> >>
> >>
> >> Hi Anna and Tim, and others on the list,
> >>
> >> Thanks for mentioning MAICgregator! And thanks again Anna for writing
> about it in your recent book. Indeed, MAICgregator is no longer actively
> updated, not because of some of the issues that Tim and Anna have raised,
> but rather for more mundane ones, namely the difficulties of keeping
> net.art active. MAICgregator functioned by screen-scraping websites (that
> is, using code to "read" and collect data from other institutions'
> websites), and to keep that code current would nearly be a full-time job. I
> kept up with it for a number of years, but once I finished my PhD I
> realized I simply did not have time to do this anymore. There is code deep
> in MAICgregator that was specific to the design and layout of tens of
> different websites, and keeping track of changes in each of those websites
> would itself be nearly a full-time job. There's the additional issue that
> browsers themselves, such as Firefox, are developing at such a rapid pace
> as to make it nearly impossible for a single developer to keep up. Further
> restrictions by browser manufacturers on what extensions (like
> MAICgregator) can do also makes the net.artist's life difficult. So it has
> to do with obsolescence and speed rather than the challenges of working
> with finance-as-topic within the art world.
> >>
> >> But there is a separate challenge for any artist---not just a
> net.artist---in working with financial data, and it is something I touch on
> a bit in my recent book _How Noise Matters to Finance_. There I write about
> the work of the French collective rybn and their FLASHCRASH SONIFICATION,
> which is one of the few pieces that I know of that directly addresses
> contemporary high-frequency trading. Their piece sonifies the activity of a
> number of stock exchanges on May 6, 2010---the date of what is now called
> the "flash crash"---in order to provide an affective account of that day
> where the stock exchanges had tremendous swings both down _and_ up. While
> the blame for these swings cannot be placed squarely on the actions of high
> frequency trading programs, these algorithms did contribute to the
> volatility. Nevertheless, the piece enables one to experience the noisy
> activity of the markets through sound, attuning one to the activity of the
> machinic.
> >>
> >> But their piece is only made possible through the free release of a
> large amount of financial data from a company called Nanex, a firm that has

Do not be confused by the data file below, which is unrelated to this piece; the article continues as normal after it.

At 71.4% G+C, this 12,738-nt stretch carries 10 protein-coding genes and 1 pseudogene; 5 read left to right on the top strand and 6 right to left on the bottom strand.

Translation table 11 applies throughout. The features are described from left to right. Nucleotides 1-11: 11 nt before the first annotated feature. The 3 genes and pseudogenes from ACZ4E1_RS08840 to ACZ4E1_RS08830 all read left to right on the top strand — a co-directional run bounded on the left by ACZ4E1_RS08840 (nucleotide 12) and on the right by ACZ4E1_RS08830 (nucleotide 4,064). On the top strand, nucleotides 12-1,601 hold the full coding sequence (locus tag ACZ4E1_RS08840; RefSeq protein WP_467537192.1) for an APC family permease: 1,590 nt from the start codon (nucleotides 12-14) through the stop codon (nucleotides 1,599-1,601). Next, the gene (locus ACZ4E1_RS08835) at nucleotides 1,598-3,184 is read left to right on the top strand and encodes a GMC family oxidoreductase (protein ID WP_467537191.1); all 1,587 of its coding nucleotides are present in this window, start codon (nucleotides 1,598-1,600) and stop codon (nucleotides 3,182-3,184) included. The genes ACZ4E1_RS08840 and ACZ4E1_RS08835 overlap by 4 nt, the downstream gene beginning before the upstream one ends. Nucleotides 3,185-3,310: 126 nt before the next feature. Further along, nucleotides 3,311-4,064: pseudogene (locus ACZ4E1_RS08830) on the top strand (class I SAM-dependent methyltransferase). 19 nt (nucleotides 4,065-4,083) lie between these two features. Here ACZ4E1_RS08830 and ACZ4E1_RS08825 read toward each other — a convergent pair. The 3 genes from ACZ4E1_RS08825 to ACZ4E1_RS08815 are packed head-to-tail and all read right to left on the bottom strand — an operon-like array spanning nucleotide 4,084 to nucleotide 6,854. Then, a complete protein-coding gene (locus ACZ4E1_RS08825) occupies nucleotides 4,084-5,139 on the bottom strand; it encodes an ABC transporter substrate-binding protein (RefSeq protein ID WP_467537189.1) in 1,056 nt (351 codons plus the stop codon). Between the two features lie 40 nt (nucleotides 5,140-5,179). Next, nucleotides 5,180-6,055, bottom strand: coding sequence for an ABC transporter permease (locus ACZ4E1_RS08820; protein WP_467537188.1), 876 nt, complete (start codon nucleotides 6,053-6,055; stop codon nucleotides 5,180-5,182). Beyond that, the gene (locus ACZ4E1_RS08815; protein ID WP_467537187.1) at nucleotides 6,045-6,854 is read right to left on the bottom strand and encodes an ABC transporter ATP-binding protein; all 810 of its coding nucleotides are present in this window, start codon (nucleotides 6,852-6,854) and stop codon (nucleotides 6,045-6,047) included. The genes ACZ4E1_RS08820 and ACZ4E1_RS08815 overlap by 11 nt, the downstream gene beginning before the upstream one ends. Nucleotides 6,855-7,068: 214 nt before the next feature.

> been highly critical of the move towards high frequency trading. Access to
> financial data is big business, and without Nanex's release of this data
> rybn's project would not have been possible. Indeed, when I was looking at
> working with stock market data a number of years ago, I discovered that it
> would be financially infeasible. To get access to the amount of data I
> would need would cost me thousands of dollars a month in access fees,
> thousands of dollars a month for computing resources, and likely thousands
> of dollars a month to hire a specialized programmer. Needless to say I did
> not, and do not, have those kinds of resources. Older projects, like the
> famous _Black Shoals Stock Market Planetarium_, required agreements with
> major stock exchanges for access to their data feeds. It's an open question
> as to what sorts of things those exchanges would allow an artist to do with
> their data.
> >>
> >> I speak only for myself, but the challenges in working with financial
> data as an artist are thus not concerns or fear about the subject matter
> itself, but rather more mundane questions of access and resources. And I
> think it's in the more mundane issues that we find the crux of the matter,
> and the difficulty I personally have with making net.art (or computational
> art in general) today, and that is uninteresting complexity. Paradoxically,
> when we now have access to things like arduinos or easy-to-program-in
> environments like Processing, I find it more difficult to make work I find
> interesting, especially if it falls outside of the confines of what these
> environments provide for by default. Building a website that wants to do
> something other than what WordPress or tumblr allows now requires the use
> of HTML frameworks, Javascript, and a large amount of backend code. Keeping
> up with all of the changes in these libraries is itself a full-time job.
> (Something interesting to consider is whether or not the proliferation of
> internet art on platforms like tumblr or Instagram is due in part to the
> uninteresting complexity of building websites from scratch today.)  If I
> step away from my iOS code for a few months I find that most of it won't
> compile anymore, there are new APIs to use, and Apple has changed the
> process for uploading apps to the AppStore, yet again. While it was complex